I Know It When I See It

There are two broad semantic categories in our society that are defined largely by intuition. One is ‘What is Art?’ and the other is ‘What is Obscenity?’. And the two are related in that anything deemed to be art, is generally excused from being suppressed as obscenity. Indeed this very relationship is enshrined in American Law.

Thus a recent legal judgement (pdf) may have very broad implications, not just be expanding that which is considered obscene, but contracting what is considered art.

Essentially what has happened is that an American man has been given a six month custodial sentence for the possession of drawn material depicting underage sex. These Japanese comic books (a.k.a. manga) were deemed to be “obscene visual representations of the sexual abuse of children.”

More importantly, in my opinion, they were not seen to be exempt from the obscenity charge due to having serious literary or artistic value. After seizing 1,200 items seven manga were used as the basis of the prosecution. And these manga, or perhaps manga in general, were not considered a legitimate art form for the purposes of this prosecution. There is no evidence that the accused has ever behaved improperly with children or purchased material that depicted real abuse.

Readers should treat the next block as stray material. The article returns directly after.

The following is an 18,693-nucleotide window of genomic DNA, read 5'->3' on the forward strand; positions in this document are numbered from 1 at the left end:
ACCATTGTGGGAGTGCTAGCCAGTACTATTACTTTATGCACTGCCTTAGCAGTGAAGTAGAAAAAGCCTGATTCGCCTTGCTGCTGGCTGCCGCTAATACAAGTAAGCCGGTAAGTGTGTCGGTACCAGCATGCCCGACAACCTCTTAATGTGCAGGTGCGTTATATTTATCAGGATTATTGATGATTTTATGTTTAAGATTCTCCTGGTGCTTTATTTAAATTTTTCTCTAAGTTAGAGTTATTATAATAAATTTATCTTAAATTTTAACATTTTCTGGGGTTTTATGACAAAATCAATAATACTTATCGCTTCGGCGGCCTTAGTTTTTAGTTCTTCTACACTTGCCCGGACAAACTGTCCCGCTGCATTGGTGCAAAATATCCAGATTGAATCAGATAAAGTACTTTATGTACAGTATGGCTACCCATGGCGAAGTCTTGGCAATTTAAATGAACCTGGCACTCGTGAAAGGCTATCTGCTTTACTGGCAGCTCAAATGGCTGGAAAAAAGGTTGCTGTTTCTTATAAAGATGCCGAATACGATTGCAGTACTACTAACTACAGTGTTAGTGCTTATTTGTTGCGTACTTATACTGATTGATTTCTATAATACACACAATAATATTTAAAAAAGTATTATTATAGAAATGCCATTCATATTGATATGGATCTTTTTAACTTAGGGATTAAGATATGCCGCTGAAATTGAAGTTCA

Do we find ourselves facing that old argument, that degenerate art may not be considered art at all, and so not offered the protection ewnjoyed by “real” art?

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